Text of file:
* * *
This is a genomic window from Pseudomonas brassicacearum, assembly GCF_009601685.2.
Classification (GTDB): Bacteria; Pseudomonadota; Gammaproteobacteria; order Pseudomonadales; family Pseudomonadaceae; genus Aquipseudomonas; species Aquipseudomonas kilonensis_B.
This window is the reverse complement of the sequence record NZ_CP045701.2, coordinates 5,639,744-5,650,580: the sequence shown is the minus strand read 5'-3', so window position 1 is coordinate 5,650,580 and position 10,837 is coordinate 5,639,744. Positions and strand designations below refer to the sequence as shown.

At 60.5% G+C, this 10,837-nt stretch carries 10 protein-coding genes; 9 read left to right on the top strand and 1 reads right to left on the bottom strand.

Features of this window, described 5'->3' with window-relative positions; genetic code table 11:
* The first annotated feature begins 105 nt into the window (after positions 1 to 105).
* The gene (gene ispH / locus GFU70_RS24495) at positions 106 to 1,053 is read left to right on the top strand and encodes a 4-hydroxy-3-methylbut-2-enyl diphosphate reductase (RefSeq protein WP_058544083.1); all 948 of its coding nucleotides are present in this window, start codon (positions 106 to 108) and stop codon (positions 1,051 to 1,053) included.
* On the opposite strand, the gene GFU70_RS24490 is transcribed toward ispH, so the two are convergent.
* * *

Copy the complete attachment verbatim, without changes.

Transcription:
This is a genomic window from Pseudomonas brassicacearum, assembly GCF_009601685.2.
Classification (GTDB): Bacteria; Pseudomonadota; Gammaproteobacteria; order Pseudomonadales; family Pseudomonadaceae; genus Aquipseudomonas; species Aquipseudomonas kilonensis_B.
This window is the reverse complement of the sequence record NZ_CP045701.2, coordinates 5,639,744-5,650,580: the sequence shown is the minus strand read 5'-3', so window position 1 is coordinate 5,650,580 and position 10,837 is coordinate 5,639,744. Positions and strand designations below refer to the sequence as shown.

At 60.5% G+C, this 10,837-nt stretch carries 10 protein-coding genes; 9 read left to right on the top strand and 1 reads right to left on the bottom strand.

Features of this window, described 5'->3' with window-relative positions; genetic code table 11:
* The first annotated feature begins 105 nt into the window (after positions 1 to 105).
* The gene (gene ispH / locus GFU70_RS24495) at positions 106 to 1,053 is read left to right on the top strand and encodes a 4-hydroxy-3-methylbut-2-enyl diphosphate reductase (RefSeq protein WP_058544083.1); all 948 of its coding nucleotides are present in this window, start codon (positions 106 to 108) and stop codon (positions 1,051 to 1,053) included.
* On the opposite strand, the gene GFU70_RS24490 is transcribed toward ispH, so the two are convergent.